Not your choice when compared to other descriptions with the "up to" wording.
Many spells or items have an "up to" in their descriptions and in some of these most people (myself included) assume that the caster may choose to make it less. Two examples are mage hand
You can move the hand up to 30 feet each time you use it.
and a flask of oil:
As an action, you can splash the oil in this flask onto a creature within 5 feet of you or throw it up to 20 feet, shattering it on impact.
I assume we can agree that you may choose in both how far you move the mage hand or throw the bottle.
However note how these spells do not specify that you can choose the direction. Does that mean we cannot choose the direction? Of course we can. It wouldn't really make sense for the direction to be fixed. The flask of oil is here even a better comparison to the catapult spell, because it will also fly in a straight line (unless you can do some cool curve shots). On the other hand the mage hand can move in many directions in one move.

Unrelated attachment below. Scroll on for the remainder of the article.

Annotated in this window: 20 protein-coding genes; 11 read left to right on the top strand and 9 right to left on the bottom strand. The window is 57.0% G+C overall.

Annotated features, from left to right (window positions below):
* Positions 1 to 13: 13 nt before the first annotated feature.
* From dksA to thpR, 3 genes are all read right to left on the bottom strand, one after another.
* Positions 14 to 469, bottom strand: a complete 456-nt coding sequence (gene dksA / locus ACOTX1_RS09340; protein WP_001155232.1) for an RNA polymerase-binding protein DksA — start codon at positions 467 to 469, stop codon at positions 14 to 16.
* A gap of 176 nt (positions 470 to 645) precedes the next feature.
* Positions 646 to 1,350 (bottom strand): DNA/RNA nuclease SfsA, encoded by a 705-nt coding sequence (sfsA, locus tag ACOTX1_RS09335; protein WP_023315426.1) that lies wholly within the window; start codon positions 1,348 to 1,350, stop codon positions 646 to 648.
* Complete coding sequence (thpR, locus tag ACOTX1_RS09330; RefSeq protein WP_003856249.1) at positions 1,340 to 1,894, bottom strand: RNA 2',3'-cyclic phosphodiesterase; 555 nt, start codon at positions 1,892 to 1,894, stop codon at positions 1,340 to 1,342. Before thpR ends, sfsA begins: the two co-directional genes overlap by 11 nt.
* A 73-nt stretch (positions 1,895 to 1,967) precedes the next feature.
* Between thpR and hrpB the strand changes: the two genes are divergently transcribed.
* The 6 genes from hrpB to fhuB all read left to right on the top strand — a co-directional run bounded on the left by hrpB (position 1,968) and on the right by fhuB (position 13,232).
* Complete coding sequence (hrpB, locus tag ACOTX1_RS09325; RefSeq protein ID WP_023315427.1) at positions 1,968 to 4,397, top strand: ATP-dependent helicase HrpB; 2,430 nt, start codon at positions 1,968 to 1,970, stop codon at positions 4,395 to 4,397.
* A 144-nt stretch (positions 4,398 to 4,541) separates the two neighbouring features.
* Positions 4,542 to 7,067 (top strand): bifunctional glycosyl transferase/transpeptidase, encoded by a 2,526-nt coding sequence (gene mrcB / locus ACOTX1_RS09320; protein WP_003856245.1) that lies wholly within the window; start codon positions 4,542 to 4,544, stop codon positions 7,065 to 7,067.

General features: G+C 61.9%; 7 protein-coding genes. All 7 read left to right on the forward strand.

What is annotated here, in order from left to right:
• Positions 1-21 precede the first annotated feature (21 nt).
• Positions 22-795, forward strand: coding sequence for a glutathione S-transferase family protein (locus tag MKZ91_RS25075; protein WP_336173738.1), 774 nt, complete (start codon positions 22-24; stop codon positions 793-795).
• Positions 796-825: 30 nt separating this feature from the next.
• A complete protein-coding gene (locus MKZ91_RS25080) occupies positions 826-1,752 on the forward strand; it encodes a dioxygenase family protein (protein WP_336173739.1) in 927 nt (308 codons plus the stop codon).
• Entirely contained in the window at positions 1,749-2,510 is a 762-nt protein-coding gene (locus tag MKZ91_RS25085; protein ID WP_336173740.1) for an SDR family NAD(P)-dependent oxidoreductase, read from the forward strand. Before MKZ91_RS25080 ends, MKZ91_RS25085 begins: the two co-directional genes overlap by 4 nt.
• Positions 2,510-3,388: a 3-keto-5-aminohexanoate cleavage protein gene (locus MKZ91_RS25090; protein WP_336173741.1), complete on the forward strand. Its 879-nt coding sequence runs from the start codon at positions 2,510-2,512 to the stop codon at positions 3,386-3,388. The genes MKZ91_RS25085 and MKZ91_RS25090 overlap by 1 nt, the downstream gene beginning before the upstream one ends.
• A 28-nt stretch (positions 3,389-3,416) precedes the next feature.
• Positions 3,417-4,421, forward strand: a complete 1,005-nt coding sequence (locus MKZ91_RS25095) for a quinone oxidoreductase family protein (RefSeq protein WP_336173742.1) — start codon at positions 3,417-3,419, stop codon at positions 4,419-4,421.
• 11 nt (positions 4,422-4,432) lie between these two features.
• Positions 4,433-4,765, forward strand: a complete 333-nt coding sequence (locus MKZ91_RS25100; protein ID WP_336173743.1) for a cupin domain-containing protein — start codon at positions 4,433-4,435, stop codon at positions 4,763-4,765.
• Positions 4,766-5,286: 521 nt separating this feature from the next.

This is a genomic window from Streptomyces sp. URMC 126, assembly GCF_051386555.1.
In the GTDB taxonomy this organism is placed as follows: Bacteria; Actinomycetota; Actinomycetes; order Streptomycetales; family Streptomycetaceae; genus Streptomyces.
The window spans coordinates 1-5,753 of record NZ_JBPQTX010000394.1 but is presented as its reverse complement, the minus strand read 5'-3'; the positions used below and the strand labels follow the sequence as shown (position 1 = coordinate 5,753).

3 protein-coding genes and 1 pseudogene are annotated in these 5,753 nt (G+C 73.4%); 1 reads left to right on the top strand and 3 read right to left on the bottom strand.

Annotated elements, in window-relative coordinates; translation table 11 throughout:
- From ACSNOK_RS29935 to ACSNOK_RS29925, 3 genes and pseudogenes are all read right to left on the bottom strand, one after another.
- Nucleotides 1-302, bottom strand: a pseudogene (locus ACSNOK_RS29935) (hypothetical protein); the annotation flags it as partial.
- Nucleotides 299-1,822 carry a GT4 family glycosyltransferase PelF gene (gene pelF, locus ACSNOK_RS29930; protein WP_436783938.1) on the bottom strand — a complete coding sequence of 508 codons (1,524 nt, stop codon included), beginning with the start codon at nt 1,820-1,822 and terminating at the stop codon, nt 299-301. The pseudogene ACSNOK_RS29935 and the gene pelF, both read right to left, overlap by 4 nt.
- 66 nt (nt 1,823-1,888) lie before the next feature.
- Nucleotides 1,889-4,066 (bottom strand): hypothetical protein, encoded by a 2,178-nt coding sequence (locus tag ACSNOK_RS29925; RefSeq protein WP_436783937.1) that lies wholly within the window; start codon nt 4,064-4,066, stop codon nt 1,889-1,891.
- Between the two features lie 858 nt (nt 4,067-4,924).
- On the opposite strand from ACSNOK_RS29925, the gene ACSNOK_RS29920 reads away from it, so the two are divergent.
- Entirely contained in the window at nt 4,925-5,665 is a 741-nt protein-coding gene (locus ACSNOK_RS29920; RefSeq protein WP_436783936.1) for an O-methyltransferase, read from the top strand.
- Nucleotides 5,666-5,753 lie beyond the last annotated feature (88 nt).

Why is it that these two instances (and others) do not need to specify that one may choose the direction?
The big difference to the catapult spell is, that in these descriptions "you" is the subject of the sentence. This implies that "you" have control over it and can choose the distance and direction.
However in the catapult spell "The object" is the subject of the sentence which implies "you" do not have control over it. That is why it needs the extra clause that "you" can choose the direction.
Ok, but why doesn't the "you choose" part also apply to the distance?
Grammatically you can make a verb refer to two things to avoid repeating it. For example "You choose your colour and group". Here "choose" refers to colour and group. However then when removing one of the things, the sentence still has to make sense with the other (you might have to correct from plural to singular though).
If we leave away the "in a direction" part from the spell description, we get "up to 90 feet you choose before falling to the ground". That does not make any sense. If we were allowed to choose the distance the description would be something like "The object flies in a straight line up to a distance (up to 90 feet) and direction you choose before falling to the ground".
My conclusion is that there is no indication in the description that "you" may choose the distance the object can fly. It will always fly 90 feet unless it hits something.